A look into Folklore and Myths from around the world.

Germanic Folklore
Looking into Germanic folklore it seems that it is quite known for not been very Germanic at all. Germanic qualities seem to be almost impossible to isolate in their writings, although the idea of folklore is to reflect acts, beliefs, words, lyrics, didactic or narrative themes shaped by tradition. Some aspects of the story for example plants and animals that are only found in Germanic countries are clearly recognised as Germanic folklore. Some of these things including; mistletoe; the oak; the roan and mountain ash. The horse is also associated with ancient practices and superstitions which possibly comes from the fact that Germanic people were known for their ceremonial eating of horseflesh, but this is not seen as useful generalisation.
‘Materials of Germanic folklore are of the varied kind, which come from the oldest archaeological remains of the people today.’ Some of the ritual things they did through time was to crush the skulls in prehistoric burials which suggested that they had a fear of the living dead-corpses. Also small holes were found in coffins they believed in aerial souls, and this was a way of passage. Things like this are what would be passed through generations and add to folklore stories and their mythology.
Shorri Sturluson collected and arranged myths for the use of poets, which texts contain much folklore. There was a story ‘The Elder Edda’ which contained the return of the dead to tell their future. This is a good example of old practices and beliefs being taken and turned into stories. Stories of Theodoric or Dietrich or Bern were carried to Tyrol where they were tangled with stories and ideas of life after death, this is a good example of how easily a story can be changed as it gets passed around.
Some of the folk epics took away ideas that were too ‘fabulous’ for courtly ears, one example been Siegfried’s fight with the dragon and his horny skin he developed from bathing in its blood. This been another reason a story might change from its original state. Records of folklore can be found in such forms as chapbooks, folk songs, books of charms, dream books, witchcraft trials and literacy references to stories.
Higher mythology, based on the cult and myths of the God’s were destroyed by the Christian missionaries. And lower mythology, stories of dwafs, kobolds, tommy knockers, water, tree or house spirits, spirits in the growing crops and giants, survived the coming of Christianity and is still used in stories today. Although much was lost some men saved folklore and collected it from where they could, but the amount found is small.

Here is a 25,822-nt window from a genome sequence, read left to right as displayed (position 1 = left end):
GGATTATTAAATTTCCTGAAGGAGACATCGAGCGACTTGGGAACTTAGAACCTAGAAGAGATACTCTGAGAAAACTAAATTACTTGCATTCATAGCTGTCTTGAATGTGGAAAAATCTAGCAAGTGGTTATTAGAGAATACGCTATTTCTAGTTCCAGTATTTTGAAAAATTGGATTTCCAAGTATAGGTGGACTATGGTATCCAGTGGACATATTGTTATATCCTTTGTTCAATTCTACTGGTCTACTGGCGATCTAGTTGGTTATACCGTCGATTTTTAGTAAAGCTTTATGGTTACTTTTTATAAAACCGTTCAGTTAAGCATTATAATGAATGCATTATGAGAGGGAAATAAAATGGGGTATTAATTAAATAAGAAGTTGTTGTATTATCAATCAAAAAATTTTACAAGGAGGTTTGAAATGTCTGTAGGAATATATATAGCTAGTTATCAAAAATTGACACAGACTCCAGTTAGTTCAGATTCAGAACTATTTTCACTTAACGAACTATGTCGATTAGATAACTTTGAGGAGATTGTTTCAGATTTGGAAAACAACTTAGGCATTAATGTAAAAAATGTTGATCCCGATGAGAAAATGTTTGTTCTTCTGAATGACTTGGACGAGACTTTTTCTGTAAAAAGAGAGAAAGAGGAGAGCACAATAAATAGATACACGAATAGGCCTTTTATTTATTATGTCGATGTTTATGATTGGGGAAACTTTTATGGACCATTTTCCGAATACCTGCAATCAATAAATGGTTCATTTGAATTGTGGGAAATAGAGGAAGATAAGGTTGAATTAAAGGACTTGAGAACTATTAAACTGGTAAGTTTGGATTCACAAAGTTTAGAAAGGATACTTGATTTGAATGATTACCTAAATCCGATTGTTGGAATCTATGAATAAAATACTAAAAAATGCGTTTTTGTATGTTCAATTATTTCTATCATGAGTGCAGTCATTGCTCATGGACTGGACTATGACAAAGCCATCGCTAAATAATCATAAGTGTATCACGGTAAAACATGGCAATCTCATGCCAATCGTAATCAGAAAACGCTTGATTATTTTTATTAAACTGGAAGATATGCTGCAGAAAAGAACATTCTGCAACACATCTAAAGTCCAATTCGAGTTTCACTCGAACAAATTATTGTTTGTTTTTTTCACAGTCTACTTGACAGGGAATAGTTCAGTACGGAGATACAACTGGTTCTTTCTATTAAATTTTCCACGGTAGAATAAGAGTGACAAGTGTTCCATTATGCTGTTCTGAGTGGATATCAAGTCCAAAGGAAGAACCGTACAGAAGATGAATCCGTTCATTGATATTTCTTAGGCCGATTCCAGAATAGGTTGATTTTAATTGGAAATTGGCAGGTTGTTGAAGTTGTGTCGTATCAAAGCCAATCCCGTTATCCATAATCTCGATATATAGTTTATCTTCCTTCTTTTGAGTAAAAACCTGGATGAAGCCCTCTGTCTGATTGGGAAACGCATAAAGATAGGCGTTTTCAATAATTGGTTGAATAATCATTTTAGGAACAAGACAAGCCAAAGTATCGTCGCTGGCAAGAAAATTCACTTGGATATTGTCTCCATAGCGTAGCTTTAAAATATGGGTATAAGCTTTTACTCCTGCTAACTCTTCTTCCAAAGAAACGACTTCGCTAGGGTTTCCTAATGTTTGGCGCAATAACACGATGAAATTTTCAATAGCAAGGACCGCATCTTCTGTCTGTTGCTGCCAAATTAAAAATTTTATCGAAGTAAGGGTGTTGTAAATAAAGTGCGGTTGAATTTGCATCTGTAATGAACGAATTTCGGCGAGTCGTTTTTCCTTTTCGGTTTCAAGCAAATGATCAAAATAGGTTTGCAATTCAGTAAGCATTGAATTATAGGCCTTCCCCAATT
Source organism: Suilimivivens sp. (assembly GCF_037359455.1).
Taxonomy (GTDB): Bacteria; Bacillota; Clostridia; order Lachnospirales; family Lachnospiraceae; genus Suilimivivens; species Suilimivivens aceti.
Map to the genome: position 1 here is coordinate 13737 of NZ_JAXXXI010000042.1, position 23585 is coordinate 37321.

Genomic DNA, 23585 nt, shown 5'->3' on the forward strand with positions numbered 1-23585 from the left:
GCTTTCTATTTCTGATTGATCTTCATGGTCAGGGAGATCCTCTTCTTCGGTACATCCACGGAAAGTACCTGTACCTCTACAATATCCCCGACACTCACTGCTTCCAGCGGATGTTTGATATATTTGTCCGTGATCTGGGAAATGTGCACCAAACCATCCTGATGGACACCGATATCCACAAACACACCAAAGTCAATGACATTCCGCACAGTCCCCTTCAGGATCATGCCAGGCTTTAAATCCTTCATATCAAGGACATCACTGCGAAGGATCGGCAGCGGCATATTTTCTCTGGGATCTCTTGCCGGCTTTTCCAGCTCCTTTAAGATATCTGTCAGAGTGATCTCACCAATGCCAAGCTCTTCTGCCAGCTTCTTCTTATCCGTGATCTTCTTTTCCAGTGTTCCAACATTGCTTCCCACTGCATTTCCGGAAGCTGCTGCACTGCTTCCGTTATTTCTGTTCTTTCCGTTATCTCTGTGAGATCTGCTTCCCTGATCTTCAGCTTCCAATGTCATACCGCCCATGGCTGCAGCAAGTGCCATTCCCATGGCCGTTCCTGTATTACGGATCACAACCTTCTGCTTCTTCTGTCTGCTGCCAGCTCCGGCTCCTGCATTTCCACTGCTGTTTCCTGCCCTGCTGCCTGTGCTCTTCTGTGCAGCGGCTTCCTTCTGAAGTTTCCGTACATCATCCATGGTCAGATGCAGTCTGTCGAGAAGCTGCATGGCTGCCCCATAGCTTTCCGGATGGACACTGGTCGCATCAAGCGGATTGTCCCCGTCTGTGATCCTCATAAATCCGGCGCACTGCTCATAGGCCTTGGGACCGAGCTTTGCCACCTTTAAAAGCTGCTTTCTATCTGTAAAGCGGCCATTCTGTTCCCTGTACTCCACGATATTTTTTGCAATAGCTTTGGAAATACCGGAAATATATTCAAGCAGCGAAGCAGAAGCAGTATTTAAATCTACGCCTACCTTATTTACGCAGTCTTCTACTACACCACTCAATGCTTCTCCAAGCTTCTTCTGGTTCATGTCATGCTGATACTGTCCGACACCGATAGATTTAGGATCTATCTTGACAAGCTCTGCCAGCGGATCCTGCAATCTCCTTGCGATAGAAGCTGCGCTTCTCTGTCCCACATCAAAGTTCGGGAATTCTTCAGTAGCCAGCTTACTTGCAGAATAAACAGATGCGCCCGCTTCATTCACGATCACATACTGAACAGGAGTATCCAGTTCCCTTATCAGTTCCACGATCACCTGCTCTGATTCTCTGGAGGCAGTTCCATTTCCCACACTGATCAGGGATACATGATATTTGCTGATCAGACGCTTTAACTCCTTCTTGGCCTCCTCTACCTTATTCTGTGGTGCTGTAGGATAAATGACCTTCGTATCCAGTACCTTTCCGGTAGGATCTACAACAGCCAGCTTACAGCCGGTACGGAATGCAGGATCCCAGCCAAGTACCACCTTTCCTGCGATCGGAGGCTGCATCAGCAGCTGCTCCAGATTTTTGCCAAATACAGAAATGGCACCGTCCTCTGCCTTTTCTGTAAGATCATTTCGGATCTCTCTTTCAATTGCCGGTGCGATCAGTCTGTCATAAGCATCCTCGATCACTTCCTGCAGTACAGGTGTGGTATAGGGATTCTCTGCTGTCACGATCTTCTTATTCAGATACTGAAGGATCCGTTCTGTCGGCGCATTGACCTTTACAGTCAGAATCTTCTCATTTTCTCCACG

Superstition Mountains
I found an article on a mountain in Arizona, America, the stories linked to these mountains were really interesting so I decided to look into the background of them to find out where all the stories originated from and why there are still new stories coming to light from these mountains. The stories related to it are of lost gold and treasures within mines that still attract people to it today. Also tales of Indian history add to the mountains lore.
The Indian tribes called it the Ka-Katak-Tami, which means the crooked top mountain and from its highest peaks you can see the vast crooked tops spread far to the east and the mountain itself acts as a dividing line between the rural and urban parts of Arizona. There are mentions of lights in the mountain which are said to light the Dutchman’s lost gold mine and the Apache thunder god.
There is a range of animals that the mountain is home to; mule deer; javelinas, mountain lions; bob cats; coyotes, birds, reptiles and amphibians, life on the mountain is totally dependent on availability of water, where water will appear one day and vanish the next. The mountain was formed millions of years ago and started a thousand feet taller than it is today, eroded by running water and wind forming the mountain we see there today, it is a mountain born of fire. In the 1860’s farmers would hear stories from the Pima Indians and how they feared the mountain, the farmers though this superstitious and that is how the mountain got its name.
The first Europeans to visit were said to be the Spanish, Fray Marcos De Niza in 1539, and observed the mountain from Gila River but did not explore the mountain or record it in a journal. The stories of the lost Dutchman’s gold mines are hard to tell from fact and fiction, as fiction was wrapped up in fact over the years, which happens with most stories that get passed along. There is no evidence that people mined there or that the mines were covered up by the Apache.